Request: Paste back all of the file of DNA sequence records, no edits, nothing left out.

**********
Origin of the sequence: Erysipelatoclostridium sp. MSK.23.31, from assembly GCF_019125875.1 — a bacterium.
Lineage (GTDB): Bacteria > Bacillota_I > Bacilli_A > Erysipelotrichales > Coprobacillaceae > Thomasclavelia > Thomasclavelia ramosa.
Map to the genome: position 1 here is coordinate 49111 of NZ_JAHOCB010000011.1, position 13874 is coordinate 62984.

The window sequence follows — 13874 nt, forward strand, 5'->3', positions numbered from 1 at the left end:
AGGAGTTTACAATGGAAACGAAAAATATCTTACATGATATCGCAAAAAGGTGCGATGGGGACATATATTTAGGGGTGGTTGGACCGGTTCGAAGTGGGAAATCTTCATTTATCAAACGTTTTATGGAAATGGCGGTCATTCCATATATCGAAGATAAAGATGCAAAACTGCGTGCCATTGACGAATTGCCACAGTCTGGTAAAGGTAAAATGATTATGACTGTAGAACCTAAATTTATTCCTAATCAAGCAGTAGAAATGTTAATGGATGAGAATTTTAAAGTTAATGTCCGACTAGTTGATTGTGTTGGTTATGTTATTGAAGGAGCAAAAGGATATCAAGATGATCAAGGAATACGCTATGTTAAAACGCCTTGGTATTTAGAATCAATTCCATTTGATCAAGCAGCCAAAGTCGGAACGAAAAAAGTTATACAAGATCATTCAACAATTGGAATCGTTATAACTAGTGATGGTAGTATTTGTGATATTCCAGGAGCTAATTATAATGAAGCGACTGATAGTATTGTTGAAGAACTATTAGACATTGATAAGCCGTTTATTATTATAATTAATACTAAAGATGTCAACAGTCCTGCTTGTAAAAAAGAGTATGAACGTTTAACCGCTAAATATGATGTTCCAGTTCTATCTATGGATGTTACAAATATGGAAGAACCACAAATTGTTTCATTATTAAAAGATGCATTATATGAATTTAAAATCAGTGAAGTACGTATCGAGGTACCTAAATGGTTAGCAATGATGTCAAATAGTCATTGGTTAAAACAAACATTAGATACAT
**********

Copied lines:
Origin of the sequence: Erysipelatoclostridium sp. MSK.23.31, from assembly GCF_019125875.1 — a bacterium.
Lineage (GTDB): Bacteria > Bacillota_I > Bacilli_A > Erysipelotrichales > Coprobacillaceae > Thomasclavelia > Thomasclavelia ramosa.
Map to the genome: position 1 here is coordinate 49111 of NZ_JAHOCB010000011.1, position 13874 is coordinate 62984.

The window sequence follows — 13874 nt, forward strand, 5'->3', positions numbered from 1 at the left end:
AGGAGTTTACAATGGAAACGAAAAATATCTTACATGATATCGCAAAAAGGTGCGATGGGGACATATATTTAGGGGTGGTTGGACCGGTTCGAAGTGGGAAATCTTCATTTATCAAACGTTTTATGGAAATGGCGGTCATTCCATATATCGAAGATAAAGATGCAAAACTGCGTGCCATTGACGAATTGCCACAGTCTGGTAAAGGTAAAATGATTATGACTGTAGAACCTAAATTTATTCCTAATCAAGCAGTAGAAATGTTAATGGATGAGAATTTTAAAGTTAATGTCCGACTAGTTGATTGTGTTGGTTATGTTATTGAAGGAGCAAAAGGATATCAAGATGATCAAGGAATACGCTATGTTAAAACGCCTTGGTATTTAGAATCAATTCCATTTGATCAAGCAGCCAAAGTCGGAACGAAAAAAGTTATACAAGATCATTCAACAATTGGAATCGTTATAACTAGTGATGGTAGTATTTGTGATATTCCAGGAGCTAATTATAATGAAGCGACTGATAGTATTGTTGAAGAACTATTAGACATTGATAAGCCGTTTATTATTATAATTAATACTAAAGATGTCAACAGTCCTGCTTGTAAAAAAGAGTATGAACGTTTAACCGCTAAATATGATGTTCCAGTTCTATCTATGGATGTTACAAATATGGAAGAACCACAAATTGTTTCATTATTAAAAGATGCATTATATGAATTTAAAATCAGTGAAGTACGTATCGAGGTACCTAAATGGTTAGCAATGATGTCAAATAGTCATTGGTTAAAACAAACATTAGATACAT